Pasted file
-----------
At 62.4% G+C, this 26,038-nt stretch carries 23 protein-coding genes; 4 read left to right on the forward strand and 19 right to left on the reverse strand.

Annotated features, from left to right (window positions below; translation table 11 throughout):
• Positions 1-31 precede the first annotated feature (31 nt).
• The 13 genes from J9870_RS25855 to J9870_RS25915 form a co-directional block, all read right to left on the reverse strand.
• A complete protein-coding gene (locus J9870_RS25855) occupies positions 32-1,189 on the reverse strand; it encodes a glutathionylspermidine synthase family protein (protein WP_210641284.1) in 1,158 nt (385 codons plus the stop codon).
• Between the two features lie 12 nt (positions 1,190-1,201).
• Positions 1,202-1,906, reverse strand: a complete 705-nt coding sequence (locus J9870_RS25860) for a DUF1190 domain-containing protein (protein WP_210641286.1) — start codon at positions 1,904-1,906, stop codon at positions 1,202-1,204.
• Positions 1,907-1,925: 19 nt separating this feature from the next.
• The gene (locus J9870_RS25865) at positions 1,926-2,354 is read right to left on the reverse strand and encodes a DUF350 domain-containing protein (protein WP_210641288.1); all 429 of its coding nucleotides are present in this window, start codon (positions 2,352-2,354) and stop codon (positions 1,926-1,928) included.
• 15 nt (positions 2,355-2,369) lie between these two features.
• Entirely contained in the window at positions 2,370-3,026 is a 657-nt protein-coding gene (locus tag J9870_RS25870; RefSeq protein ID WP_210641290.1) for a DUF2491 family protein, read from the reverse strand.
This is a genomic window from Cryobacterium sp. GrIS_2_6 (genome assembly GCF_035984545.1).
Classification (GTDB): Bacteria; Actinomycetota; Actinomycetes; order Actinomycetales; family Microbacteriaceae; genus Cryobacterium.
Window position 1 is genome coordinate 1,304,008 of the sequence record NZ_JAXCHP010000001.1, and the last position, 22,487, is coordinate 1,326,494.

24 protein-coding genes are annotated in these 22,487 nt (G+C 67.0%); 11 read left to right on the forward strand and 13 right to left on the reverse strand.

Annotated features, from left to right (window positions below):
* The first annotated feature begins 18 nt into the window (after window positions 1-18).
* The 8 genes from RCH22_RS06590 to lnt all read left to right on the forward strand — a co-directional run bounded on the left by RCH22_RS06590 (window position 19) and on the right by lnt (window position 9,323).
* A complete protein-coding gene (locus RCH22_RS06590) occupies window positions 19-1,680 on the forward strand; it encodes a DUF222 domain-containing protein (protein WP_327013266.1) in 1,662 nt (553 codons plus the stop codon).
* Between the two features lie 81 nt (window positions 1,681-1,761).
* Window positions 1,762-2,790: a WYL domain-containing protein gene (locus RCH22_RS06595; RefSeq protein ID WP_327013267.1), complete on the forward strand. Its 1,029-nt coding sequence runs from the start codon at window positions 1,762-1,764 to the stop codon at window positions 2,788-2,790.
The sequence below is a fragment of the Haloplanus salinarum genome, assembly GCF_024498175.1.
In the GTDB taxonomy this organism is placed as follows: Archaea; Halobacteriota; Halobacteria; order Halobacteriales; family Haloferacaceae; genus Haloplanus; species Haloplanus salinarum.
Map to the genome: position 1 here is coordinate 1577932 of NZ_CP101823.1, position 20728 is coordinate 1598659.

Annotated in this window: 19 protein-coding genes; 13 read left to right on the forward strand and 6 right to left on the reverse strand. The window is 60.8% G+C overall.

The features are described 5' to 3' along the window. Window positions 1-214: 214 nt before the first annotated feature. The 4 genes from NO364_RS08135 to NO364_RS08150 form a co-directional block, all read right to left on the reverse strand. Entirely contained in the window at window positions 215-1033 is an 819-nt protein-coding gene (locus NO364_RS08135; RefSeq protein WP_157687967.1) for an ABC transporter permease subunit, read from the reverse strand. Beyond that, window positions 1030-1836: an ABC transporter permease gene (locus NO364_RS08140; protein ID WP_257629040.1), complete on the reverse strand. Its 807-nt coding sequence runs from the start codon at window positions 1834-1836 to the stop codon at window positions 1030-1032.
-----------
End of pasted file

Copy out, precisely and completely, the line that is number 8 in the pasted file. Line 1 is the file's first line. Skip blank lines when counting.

• Positions 1,907-1,925: 19 nt separating this feature from the next.